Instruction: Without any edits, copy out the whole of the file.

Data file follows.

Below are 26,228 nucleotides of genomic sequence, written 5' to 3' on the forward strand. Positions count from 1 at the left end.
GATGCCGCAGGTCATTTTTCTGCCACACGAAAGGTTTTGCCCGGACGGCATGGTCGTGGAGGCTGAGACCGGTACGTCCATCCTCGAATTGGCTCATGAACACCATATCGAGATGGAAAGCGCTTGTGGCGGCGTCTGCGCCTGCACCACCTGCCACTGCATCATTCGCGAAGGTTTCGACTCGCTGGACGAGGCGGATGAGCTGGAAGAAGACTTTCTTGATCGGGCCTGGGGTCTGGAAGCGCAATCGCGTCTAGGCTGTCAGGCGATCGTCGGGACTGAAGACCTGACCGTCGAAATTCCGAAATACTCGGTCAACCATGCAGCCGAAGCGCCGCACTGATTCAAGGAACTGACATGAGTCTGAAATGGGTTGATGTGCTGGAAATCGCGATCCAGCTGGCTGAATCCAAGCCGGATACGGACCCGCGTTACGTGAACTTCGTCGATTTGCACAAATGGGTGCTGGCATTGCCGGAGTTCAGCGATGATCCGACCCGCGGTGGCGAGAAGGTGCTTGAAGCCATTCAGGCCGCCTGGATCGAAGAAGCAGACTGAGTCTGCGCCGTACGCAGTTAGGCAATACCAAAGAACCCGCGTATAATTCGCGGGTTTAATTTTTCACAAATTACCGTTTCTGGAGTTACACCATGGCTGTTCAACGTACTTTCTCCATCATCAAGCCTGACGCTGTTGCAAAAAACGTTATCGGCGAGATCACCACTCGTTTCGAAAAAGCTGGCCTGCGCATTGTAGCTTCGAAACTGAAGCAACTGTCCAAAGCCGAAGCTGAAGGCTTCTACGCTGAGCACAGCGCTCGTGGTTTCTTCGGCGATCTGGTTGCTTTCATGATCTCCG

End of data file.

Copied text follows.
Below are 26,228 nucleotides of genomic sequence, written 5' to 3' on the forward strand. Positions count from 1 at the left end.
GATGCCGCAGGTCATTTTTCTGCCACACGAAAGGTTTTGCCCGGACGGCATGGTCGTGGAGGCTGAGACCGGTACGTCCATCCTCGAATTGGCTCATGAACACCATATCGAGATGGAAAGCGCTTGTGGCGGCGTCTGCGCCTGCACCACCTGCCACTGCATCATTCGCGAAGGTTTCGACTCGCTGGACGAGGCGGATGAGCTGGAAGAAGACTTTCTTGATCGGGCCTGGGGTCTGGAAGCGCAATCGCGTCTAGGCTGTCAGGCGATCGTCGGGACTGAAGACCTGACCGTCGAAATTCCGAAATACTCGGTCAACCATGCAGCCGAAGCGCCGCACTGATTCAAGGAACTGACATGAGTCTGAAATGGGTTGATGTGCTGGAAATCGCGATCCAGCTGGCTGAATCCAAGCCGGATACGGACCCGCGTTACGTGAACTTCGTCGATTTGCACAAATGGGTGCTGGCATTGCCGGAGTTCAGCGATGATCCGACCCGCGGTGGCGAGAAGGTGCTTGAAGCCATTCAGGCCGCCTGGATCGAAGAAGCAGACTGAGTCTGCGCCGTACGCAGTTAGGCAATACCAAAGAACCCGCGTATAATTCGCGGGTTTAATTTTTCACAAATTACCGTTTCTGGAGTTACACCATGGCTGTTCAACGTACTTTCTCCATCATCAAGCCTGACGCTGTTGCAAAAAACGTTATCGGCGAGATCACCACTCGTTTCGAAAAAGCTGGCCTGCGCATTGTAGCTTCGAAACTGAAGCAACTGTCCAAAGCCGAAGCTGAAGGCTTCTACGCTGAGCACAGCGCTCGTGGTTTCTTCGGCGATCTGGTTGCTTTCATGATCTCCG